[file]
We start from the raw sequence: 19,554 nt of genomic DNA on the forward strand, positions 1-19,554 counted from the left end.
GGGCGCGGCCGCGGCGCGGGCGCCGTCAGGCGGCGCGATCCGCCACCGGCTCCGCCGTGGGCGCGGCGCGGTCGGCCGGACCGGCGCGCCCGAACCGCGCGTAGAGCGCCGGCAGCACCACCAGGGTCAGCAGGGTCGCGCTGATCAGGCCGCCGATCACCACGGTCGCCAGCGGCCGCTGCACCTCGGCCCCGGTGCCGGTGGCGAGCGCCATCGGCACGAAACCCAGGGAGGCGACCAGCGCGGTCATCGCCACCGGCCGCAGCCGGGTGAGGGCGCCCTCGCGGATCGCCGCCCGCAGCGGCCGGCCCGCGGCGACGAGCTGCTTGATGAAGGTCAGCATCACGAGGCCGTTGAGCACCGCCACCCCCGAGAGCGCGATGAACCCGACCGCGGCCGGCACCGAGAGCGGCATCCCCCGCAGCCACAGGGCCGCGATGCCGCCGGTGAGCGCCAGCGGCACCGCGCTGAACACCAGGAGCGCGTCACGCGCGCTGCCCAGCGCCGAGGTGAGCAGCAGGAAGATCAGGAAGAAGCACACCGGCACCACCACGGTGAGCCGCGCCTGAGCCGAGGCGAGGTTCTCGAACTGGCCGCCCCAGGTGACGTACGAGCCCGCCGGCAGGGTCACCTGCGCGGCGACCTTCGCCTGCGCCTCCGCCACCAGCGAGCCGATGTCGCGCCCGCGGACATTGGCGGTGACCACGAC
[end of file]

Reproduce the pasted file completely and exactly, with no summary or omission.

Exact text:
We start from the raw sequence: 19,554 nt of genomic DNA on the forward strand, positions 1-19,554 counted from the left end.
GGGCGCGGCCGCGGCGCGGGCGCCGTCAGGCGGCGCGATCCGCCACCGGCTCCGCCGTGGGCGCGGCGCGGTCGGCCGGACCGGCGCGCCCGAACCGCGCGTAGAGCGCCGGCAGCACCACCAGGGTCAGCAGGGTCGCGCTGATCAGGCCGCCGATCACCACGGTCGCCAGCGGCCGCTGCACCTCGGCCCCGGTGCCGGTGGCGAGCGCCATCGGCACGAAACCCAGGGAGGCGACCAGCGCGGTCATCGCCACCGGCCGCAGCCGGGTGAGGGCGCCCTCGCGGATCGCCGCCCGCAGCGGCCGGCCCGCGGCGACGAGCTGCTTGATGAAGGTCAGCATCACGAGGCCGTTGAGCACCGCCACCCCCGAGAGCGCGATGAACCCGACCGCGGCCGGCACCGAGAGCGGCATCCCCCGCAGCCACAGGGCCGCGATGCCGCCGGTGAGCGCCAGCGGCACCGCGCTGAACACCAGGAGCGCGTCACGCGCGCTGCCCAGCGCCGAGGTGAGCAGCAGGAAGATCAGGAAGAAGCACACCGGCACCACCACGGTGAGCCGCGCCTGAGCCGAGGCGAGGTTCTCGAACTGGCCGCCCCAGGTGACGTACGAGCCCGCCGGCAGGGTCACCTGCGCGGCGACCTTCGCCTGCGCCTCCGCCACCAGCGAGCCGATGTCGCGCCCGCGGACATTGGCGGTGACCACGAC